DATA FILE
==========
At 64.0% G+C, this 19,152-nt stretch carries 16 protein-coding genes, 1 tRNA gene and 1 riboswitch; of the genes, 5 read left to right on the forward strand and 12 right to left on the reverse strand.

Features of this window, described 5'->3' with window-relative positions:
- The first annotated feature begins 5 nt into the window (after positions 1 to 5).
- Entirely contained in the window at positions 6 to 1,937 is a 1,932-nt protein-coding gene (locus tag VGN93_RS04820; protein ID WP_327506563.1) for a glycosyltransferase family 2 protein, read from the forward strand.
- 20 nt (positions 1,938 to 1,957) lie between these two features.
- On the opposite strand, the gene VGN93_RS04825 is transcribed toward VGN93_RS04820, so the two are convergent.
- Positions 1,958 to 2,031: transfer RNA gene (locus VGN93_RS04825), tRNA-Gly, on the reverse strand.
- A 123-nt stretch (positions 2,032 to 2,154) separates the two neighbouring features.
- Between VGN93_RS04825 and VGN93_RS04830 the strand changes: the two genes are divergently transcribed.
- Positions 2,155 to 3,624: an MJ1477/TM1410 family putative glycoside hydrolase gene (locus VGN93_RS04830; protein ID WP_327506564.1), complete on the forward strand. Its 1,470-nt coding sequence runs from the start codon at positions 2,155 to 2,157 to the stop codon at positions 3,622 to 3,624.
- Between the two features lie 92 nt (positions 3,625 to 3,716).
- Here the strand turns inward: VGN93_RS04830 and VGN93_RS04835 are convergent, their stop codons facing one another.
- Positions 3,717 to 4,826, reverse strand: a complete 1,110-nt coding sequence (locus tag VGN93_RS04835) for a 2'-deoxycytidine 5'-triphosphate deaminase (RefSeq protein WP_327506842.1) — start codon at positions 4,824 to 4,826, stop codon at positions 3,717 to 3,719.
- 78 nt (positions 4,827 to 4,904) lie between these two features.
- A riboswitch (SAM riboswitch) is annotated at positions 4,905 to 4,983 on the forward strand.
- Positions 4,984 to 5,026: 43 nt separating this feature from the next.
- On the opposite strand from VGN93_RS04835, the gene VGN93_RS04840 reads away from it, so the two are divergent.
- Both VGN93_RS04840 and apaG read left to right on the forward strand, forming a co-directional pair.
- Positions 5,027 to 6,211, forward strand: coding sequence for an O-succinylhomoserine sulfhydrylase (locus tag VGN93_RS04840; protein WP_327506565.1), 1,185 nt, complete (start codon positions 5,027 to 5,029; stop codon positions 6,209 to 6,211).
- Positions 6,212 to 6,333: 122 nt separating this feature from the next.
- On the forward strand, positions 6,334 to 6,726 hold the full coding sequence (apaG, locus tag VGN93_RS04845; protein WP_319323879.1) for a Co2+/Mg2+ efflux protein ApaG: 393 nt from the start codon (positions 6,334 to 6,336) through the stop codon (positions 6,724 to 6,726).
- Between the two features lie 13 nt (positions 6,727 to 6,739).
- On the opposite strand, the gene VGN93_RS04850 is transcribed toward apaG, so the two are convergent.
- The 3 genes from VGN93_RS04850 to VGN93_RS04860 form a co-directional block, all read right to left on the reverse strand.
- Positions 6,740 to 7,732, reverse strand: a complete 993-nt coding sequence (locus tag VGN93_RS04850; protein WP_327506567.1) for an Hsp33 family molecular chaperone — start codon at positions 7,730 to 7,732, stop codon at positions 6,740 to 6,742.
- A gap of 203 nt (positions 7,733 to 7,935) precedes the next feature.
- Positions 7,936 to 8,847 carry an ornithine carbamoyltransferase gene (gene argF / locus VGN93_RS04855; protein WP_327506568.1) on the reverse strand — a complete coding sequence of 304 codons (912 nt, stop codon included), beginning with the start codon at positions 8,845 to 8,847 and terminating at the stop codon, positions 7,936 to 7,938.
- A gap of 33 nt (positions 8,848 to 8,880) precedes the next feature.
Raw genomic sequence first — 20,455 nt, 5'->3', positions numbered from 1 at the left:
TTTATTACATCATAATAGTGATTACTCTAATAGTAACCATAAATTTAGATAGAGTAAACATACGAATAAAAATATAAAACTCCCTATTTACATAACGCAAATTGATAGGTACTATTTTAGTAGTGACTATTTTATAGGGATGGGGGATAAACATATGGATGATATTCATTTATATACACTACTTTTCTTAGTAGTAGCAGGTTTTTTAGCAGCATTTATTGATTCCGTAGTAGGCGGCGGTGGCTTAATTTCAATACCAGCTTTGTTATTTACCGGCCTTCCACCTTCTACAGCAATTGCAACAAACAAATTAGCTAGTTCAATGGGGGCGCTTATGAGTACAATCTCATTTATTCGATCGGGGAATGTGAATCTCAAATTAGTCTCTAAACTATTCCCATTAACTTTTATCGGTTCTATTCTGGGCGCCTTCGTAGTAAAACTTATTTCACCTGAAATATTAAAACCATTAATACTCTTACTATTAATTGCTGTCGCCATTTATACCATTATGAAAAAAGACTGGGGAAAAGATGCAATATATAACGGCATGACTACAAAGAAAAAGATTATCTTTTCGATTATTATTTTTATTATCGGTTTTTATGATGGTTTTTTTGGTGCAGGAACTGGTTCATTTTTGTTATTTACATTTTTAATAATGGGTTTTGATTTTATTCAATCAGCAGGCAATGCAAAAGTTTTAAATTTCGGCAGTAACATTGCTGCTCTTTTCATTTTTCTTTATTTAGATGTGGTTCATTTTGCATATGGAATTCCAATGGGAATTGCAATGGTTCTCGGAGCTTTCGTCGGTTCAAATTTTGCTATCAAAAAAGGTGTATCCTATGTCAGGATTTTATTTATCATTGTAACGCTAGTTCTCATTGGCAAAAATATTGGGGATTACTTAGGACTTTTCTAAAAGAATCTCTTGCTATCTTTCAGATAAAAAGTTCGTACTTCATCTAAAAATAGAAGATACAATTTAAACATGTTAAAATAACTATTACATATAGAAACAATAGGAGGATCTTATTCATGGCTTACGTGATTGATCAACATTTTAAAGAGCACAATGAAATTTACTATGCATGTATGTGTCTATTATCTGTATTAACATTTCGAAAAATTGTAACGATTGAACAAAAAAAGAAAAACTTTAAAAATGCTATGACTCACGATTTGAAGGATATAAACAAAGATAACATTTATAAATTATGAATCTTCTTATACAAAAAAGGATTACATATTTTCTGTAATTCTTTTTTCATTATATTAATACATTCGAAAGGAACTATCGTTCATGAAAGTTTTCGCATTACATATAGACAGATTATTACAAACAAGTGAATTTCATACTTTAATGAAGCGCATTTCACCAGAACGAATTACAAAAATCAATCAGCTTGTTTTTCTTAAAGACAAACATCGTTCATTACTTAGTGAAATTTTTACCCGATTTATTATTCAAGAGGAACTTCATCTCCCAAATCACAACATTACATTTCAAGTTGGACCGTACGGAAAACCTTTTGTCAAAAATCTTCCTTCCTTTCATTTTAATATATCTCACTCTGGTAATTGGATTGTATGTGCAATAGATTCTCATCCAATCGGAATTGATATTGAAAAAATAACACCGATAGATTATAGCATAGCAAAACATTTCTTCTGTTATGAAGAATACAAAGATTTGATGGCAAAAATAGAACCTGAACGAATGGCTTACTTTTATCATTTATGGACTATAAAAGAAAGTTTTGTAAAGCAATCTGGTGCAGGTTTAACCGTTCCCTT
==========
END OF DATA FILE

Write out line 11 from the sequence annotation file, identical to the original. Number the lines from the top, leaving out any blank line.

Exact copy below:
- Between the two features lie 92 nt (positions 3,625 to 3,716).